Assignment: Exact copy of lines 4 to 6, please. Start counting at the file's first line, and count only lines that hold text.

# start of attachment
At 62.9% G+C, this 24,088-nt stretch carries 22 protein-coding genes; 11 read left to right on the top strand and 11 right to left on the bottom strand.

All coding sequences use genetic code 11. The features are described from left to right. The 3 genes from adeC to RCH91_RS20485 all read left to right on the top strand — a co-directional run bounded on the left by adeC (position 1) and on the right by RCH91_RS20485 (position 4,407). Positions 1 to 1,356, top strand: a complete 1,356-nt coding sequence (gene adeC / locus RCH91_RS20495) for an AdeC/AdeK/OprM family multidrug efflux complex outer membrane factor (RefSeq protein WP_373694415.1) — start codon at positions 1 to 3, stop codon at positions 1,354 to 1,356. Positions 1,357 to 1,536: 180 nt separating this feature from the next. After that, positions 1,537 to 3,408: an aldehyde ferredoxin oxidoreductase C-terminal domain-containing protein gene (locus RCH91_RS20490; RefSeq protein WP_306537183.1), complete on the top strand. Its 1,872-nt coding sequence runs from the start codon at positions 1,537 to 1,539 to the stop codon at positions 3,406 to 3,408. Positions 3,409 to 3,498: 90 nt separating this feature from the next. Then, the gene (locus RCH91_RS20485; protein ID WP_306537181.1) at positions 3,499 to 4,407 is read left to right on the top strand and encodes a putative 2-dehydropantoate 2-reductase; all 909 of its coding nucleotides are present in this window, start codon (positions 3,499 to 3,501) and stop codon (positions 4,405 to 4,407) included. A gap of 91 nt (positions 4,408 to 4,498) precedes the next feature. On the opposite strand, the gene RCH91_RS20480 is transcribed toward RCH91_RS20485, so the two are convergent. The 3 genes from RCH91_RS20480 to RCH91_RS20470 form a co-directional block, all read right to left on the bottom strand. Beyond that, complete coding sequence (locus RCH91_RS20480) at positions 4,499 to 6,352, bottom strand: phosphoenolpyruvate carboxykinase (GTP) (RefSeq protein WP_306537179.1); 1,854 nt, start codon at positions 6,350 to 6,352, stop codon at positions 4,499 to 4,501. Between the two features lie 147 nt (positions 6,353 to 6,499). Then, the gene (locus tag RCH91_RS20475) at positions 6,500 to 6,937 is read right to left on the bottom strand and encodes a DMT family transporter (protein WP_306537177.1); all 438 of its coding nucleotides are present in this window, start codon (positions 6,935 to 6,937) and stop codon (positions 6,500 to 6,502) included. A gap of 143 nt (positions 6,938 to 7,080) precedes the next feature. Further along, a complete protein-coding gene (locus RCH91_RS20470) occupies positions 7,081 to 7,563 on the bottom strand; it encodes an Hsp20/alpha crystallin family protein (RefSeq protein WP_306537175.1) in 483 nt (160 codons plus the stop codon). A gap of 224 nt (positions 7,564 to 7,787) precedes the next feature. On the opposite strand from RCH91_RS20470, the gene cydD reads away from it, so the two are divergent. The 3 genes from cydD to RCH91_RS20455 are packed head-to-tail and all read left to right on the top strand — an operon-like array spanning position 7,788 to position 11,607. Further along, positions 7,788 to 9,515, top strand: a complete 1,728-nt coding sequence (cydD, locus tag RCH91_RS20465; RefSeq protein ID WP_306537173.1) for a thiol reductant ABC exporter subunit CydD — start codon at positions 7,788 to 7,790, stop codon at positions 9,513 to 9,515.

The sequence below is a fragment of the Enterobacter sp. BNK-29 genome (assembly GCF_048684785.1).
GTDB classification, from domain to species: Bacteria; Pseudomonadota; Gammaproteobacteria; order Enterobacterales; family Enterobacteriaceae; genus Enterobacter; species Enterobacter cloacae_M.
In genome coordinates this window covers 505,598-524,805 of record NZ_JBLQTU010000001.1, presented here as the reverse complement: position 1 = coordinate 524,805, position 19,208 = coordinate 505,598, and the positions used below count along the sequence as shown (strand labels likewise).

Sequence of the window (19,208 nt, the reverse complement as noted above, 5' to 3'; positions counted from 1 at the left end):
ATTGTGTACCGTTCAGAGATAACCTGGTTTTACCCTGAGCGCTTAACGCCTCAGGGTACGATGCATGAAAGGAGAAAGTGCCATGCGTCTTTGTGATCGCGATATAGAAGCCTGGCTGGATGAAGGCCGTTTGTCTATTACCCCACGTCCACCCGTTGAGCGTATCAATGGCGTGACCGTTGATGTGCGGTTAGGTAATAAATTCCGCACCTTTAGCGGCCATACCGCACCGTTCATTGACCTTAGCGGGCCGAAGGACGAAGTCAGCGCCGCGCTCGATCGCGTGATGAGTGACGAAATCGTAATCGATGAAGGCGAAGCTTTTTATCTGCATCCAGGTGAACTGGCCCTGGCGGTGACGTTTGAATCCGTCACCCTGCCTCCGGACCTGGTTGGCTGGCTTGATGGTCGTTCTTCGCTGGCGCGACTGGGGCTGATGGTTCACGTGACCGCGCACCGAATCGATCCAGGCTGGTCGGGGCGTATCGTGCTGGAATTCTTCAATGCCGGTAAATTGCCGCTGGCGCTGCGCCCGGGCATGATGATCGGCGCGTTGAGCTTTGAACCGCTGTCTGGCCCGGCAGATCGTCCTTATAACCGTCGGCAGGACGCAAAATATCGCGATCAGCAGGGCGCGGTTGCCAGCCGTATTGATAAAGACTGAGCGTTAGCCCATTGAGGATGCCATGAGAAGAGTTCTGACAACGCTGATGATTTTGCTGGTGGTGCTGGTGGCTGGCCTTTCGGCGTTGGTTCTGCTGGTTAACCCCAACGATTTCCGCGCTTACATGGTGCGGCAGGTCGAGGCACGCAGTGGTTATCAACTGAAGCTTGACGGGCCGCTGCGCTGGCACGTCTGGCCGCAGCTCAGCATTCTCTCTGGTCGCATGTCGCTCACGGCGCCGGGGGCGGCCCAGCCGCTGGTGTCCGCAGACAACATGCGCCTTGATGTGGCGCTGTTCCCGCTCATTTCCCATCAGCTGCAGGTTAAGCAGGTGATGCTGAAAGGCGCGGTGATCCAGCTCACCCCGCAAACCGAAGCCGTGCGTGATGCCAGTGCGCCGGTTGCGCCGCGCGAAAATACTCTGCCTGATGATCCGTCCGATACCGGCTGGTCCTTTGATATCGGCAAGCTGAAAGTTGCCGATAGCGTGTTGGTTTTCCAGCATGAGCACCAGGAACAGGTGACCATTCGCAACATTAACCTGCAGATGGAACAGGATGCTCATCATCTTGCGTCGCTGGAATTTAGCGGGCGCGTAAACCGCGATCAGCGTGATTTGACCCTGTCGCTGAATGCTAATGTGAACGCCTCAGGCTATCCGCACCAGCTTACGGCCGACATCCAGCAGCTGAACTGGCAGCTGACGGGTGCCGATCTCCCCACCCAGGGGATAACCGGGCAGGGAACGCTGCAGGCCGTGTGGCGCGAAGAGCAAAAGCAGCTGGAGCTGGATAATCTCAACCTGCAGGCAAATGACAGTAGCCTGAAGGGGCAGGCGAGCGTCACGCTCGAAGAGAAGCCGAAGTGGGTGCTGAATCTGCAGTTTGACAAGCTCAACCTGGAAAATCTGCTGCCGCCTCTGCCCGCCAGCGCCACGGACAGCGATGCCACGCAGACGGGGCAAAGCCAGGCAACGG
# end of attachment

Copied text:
GTDB classification, from domain to species: Bacteria; Pseudomonadota; Gammaproteobacteria; order Enterobacterales; family Enterobacteriaceae; genus Enterobacter; species Enterobacter cloacae_M.
In genome coordinates this window covers 505,598-524,805 of record NZ_JBLQTU010000001.1, presented here as the reverse complement: position 1 = coordinate 524,805, position 19,208 = coordinate 505,598, and the positions used below count along the sequence as shown (strand labels likewise).

Sequence of the window (19,208 nt, the reverse complement as noted above, 5' to 3'; positions counted from 1 at the left end):